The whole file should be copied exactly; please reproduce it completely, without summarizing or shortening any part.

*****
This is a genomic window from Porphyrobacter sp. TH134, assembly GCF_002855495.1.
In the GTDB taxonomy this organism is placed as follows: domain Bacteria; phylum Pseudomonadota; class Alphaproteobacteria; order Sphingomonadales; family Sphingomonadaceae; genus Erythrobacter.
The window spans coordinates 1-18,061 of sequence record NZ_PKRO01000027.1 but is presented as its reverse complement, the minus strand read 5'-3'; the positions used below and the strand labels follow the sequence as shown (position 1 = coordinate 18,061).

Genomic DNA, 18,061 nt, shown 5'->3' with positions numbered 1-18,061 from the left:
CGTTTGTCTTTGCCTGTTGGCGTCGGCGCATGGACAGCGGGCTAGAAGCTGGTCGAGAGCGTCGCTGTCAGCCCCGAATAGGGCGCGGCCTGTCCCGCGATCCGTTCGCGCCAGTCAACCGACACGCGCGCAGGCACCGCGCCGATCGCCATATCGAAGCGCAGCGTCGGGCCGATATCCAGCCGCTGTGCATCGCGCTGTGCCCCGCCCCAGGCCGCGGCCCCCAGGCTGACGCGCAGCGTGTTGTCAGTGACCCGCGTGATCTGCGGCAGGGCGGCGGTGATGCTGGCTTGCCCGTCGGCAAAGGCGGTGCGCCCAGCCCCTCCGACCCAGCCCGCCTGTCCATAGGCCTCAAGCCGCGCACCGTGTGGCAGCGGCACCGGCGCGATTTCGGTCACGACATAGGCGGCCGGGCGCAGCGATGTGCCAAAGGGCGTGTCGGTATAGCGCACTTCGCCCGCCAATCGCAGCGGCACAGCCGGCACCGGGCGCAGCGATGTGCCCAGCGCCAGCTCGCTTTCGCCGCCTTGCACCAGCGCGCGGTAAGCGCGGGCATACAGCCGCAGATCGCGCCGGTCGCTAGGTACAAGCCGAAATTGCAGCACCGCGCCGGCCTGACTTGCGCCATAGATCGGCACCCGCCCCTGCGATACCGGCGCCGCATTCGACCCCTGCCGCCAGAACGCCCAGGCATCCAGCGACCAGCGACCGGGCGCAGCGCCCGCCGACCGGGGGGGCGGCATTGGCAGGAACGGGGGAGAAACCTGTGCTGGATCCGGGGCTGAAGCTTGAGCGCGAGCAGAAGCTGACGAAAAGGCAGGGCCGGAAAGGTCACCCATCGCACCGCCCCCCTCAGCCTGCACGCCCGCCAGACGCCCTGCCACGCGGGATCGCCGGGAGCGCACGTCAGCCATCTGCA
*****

This is a genomic window from Porphyrobacter sp. TH134, assembly GCF_002855495.1.
In the GTDB taxonomy this organism is placed as follows: domain Bacteria; phylum Pseudomonadota; class Alphaproteobacteria; order Sphingomonadales; family Sphingomonadaceae; genus Erythrobacter.
The window spans coordinates 1-18,061 of sequence record NZ_PKRO01000027.1 but is presented as its reverse complement, the minus strand read 5'-3'; the positions used below and the strand labels follow the sequence as shown (position 1 = coordinate 18,061).

Genomic DNA, 18,061 nt, shown 5'->3' with positions numbered 1-18,061 from the left:
CGTTTGTCTTTGCCTGTTGGCGTCGGCGCATGGACAGCGGGCTAGAAGCTGGTCGAGAGCGTCGCTGTCAGCCCCGAATAGGGCGCGGCCTGTCCCGCGATCCGTTCGCGCCAGTCAACCGACACGCGCGCAGGCACCGCGCCGATCGCCATATCGAAGCGCAGCGTCGGGCCGATATCCAGCCGCTGTGCATCGCGCTGTGCCCCGCCCCAGGCCGCGGCCCCCAGGCTGACGCGCAGCGTGTTGTCAGTGACCCGCGTGATCTGCGGCAGGGCGGCGGTGATGCTGGCTTGCCCGTCGGCAAAGGCGGTGCGCCCAGCCCCTCCGACCCAGCCCGCCTGTCCATAGGCCTCAAGCCGCGCACCGTGTGGCAGCGGCACCGGCGCGATTTCGGTCACGACATAGGCGGCCGGGCGCAGCGATGTGCCAAAGGGCGTGTCGGTATAGCGCACTTCGCCCGCCAATCGCAGCGGCACAGCCGGCACCGGGCGCAGCGATGTGCCCAGCGCCAGCTCGCTTTCGCCGCCTTGCACCAGCGCGCGGTAAGCGCGGGCATACAGCCGCAGATCGCGCCGGTCGCTAGGTACAAGCCGAAATTGCAGCACCGCGCCGGCCTGACTTGCGCCATAGATCGGCACCCGCCCCTGCGATACCGGCGCCGCATTCGACCCCTGCCGCCAGAACGCCCAGGCATCCAGCGACCAGCGACCGGGCGCAGCGCCCGCCGACCGGGGGGGCGGCATTGGCAGGAACGGGGGAGAAACCTGTGCTGGATCCGGGGCTGAAGCTTGAGCGCGAGCAGAAGCTGACGAAAAGGCAGGGCCGGAAAGGTCACCCATCGCACCGCCCCCCTCAGCCTGCACGCCCGCCAGACGCCCTGCCACGCGGGATCGCCGGGAGCGCACGTCAGCCATCTGCA